[...] there is this official report criterion, even required by the census, but it does not mean the [process] is concluded, that the student who needs special attention will be excluded from everything until the official report arrives. Because this report may take a long time. Then, there is the report criteria. It is preferable that there is a report, but if a need for this student to be followed up was noticed, he will not wait all this time, because it can take a really long time (Transcrição do Eixo 2, ONEESP, arquivo 2, p. 12).

The case study is prepared by the MRC teachers with the support of the psycho-pedagogical support technicians. The orientations that result from this process guide the preparation of the Special Education Plan. The families are communicated about the results of the evaluations and the measures needed to provide education for their children.

The relationship between not learning and a disability drives the referral of this public to these special services. The identification of a disability is given priority over information about their learning characteristics, because, in most situations, they are obscured by the difficulties, as affirmed by Plesch and Glat (2012). Moreover, we found that the guidelines proposed by the American Association on Mental Retardation - AAMR (2006) 8 for identifying an intellectual disability and planning the support needed9 to ease the student's disability were also not mentioned by the research participants, reinforcing previous studies, as stated by Anache (2012, p. 227):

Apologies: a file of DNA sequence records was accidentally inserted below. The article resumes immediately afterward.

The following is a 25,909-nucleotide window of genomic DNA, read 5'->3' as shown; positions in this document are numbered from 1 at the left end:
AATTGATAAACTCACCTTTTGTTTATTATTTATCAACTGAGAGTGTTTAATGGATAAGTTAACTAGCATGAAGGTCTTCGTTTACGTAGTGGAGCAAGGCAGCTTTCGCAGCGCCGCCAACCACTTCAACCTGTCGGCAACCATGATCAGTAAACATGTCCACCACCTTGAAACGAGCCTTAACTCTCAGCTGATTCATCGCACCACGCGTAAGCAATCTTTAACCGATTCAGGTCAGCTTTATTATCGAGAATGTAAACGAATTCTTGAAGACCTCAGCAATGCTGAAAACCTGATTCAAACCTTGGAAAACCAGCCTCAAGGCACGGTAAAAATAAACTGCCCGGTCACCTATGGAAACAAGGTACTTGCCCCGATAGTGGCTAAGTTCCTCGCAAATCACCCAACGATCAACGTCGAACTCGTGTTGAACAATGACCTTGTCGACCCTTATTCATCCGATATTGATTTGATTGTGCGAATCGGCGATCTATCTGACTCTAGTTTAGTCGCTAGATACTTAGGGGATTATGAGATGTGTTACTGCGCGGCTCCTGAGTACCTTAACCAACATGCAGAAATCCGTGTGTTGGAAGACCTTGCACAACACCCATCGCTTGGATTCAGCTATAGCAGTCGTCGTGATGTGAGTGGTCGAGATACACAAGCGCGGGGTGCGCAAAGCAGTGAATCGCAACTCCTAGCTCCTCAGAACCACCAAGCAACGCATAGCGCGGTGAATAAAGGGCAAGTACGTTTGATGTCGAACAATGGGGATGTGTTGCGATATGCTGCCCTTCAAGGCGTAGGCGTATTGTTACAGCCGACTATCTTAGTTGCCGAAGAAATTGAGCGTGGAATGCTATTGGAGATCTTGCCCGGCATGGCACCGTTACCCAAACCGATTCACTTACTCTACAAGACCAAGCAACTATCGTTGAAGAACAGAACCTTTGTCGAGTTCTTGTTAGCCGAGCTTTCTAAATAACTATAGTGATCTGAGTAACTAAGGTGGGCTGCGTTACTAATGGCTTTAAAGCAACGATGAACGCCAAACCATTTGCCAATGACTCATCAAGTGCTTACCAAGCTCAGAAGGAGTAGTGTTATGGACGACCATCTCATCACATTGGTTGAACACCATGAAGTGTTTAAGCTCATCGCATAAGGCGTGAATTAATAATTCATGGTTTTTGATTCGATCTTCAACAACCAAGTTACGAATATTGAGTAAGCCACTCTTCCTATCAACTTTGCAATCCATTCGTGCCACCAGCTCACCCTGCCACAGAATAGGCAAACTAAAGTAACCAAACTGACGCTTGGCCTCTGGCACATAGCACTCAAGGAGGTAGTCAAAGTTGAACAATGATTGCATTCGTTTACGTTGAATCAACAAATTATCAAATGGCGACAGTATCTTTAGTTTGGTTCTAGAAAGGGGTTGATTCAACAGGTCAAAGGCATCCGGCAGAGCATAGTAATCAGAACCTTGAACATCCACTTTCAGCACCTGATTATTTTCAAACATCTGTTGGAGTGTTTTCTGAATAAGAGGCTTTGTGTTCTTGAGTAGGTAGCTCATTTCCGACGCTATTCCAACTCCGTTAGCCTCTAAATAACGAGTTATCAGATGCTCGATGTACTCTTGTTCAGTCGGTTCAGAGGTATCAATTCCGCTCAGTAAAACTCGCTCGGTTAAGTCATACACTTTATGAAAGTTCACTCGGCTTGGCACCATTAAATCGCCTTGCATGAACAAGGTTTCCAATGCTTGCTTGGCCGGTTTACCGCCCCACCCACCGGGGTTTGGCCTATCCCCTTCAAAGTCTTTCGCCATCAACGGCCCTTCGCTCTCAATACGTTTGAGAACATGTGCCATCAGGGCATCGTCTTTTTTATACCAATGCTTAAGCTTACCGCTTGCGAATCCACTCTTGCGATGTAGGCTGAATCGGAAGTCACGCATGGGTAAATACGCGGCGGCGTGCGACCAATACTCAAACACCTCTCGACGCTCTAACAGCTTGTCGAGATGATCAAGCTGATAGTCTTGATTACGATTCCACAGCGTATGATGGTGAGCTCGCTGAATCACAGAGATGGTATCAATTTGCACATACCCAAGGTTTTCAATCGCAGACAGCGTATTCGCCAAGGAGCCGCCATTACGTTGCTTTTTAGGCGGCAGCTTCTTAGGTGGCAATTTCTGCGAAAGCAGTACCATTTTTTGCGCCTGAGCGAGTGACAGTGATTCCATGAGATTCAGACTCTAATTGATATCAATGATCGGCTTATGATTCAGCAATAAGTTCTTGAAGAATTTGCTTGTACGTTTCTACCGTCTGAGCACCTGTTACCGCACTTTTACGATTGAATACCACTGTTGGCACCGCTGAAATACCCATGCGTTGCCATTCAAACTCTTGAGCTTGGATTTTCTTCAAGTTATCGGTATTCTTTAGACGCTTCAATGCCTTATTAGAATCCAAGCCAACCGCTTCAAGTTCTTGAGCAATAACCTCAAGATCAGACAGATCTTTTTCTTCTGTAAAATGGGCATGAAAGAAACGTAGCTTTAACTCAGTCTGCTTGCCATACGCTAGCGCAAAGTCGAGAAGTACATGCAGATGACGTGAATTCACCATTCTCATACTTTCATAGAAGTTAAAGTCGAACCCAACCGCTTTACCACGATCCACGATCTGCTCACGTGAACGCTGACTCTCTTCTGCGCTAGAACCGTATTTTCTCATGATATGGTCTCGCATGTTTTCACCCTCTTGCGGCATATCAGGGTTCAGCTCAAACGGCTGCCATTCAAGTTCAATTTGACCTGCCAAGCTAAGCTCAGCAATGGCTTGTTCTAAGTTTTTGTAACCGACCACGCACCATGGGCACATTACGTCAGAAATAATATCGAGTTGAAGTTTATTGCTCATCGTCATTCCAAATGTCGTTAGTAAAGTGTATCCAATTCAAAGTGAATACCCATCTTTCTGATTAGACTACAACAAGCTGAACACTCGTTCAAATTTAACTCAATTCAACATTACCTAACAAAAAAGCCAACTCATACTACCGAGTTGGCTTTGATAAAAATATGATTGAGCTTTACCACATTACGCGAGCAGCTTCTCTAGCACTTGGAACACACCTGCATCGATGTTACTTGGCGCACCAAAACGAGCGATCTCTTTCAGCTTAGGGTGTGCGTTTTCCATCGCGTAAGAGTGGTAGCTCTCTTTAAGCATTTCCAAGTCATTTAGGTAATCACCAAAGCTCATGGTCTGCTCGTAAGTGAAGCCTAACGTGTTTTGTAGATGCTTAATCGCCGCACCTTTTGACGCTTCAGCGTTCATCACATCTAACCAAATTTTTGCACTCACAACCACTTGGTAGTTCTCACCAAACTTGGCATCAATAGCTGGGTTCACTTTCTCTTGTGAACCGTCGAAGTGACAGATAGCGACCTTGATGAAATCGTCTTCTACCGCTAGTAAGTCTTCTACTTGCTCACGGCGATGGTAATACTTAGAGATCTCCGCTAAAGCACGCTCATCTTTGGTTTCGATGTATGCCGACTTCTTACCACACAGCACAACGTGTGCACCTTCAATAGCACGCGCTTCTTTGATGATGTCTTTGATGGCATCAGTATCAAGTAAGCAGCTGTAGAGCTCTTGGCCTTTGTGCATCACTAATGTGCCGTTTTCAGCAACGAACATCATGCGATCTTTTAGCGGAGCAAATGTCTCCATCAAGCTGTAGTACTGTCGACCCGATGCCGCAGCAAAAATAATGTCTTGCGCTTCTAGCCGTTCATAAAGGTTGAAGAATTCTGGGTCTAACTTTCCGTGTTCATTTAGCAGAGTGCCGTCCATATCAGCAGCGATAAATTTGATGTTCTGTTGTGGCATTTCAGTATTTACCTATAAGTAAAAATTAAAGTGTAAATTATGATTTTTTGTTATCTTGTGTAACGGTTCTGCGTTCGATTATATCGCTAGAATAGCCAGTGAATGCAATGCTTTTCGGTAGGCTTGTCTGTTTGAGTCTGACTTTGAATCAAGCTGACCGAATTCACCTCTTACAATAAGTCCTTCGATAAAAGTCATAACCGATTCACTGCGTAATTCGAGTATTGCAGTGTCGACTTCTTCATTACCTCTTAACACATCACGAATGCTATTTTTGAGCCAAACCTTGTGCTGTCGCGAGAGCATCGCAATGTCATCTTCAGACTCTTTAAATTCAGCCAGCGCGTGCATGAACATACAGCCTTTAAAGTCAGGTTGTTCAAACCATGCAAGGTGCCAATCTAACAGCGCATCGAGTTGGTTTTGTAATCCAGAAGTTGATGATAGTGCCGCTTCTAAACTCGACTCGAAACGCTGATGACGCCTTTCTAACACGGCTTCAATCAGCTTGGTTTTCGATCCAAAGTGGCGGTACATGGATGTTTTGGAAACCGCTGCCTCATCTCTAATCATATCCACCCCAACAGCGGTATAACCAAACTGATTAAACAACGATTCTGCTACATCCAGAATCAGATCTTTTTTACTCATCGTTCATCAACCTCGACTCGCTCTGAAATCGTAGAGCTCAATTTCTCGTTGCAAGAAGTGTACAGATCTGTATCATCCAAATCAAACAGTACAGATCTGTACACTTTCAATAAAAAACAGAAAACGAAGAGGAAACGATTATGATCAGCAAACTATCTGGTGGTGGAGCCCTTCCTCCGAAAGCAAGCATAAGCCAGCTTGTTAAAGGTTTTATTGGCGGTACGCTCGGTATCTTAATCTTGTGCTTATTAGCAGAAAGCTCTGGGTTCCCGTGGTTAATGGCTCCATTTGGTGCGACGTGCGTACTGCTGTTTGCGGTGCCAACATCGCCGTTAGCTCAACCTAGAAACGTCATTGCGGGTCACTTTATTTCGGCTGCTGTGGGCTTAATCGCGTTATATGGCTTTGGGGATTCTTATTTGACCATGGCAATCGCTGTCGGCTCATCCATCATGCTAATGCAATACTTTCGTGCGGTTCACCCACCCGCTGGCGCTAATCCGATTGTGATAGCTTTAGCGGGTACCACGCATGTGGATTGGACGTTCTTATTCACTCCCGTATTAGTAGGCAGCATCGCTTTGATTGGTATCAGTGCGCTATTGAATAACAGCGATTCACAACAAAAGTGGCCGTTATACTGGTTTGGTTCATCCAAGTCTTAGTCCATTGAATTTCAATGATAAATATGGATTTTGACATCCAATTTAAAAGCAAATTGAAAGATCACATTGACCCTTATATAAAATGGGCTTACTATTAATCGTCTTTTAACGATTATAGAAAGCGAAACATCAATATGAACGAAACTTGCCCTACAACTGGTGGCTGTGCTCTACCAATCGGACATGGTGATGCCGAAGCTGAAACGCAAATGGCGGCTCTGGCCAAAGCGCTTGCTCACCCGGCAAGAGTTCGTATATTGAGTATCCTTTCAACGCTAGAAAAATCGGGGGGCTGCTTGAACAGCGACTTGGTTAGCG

[...] There is a tendency to only analyze the individual's intellectual disability, thus compromising the proposal of an evaluation that may offer professionals conditions to broaden their procedures, to improve their tools for evaluating the physical, emotional and social characteristics of the people referred and their environment. This line of reasoning also compromises understanding of the learning processes.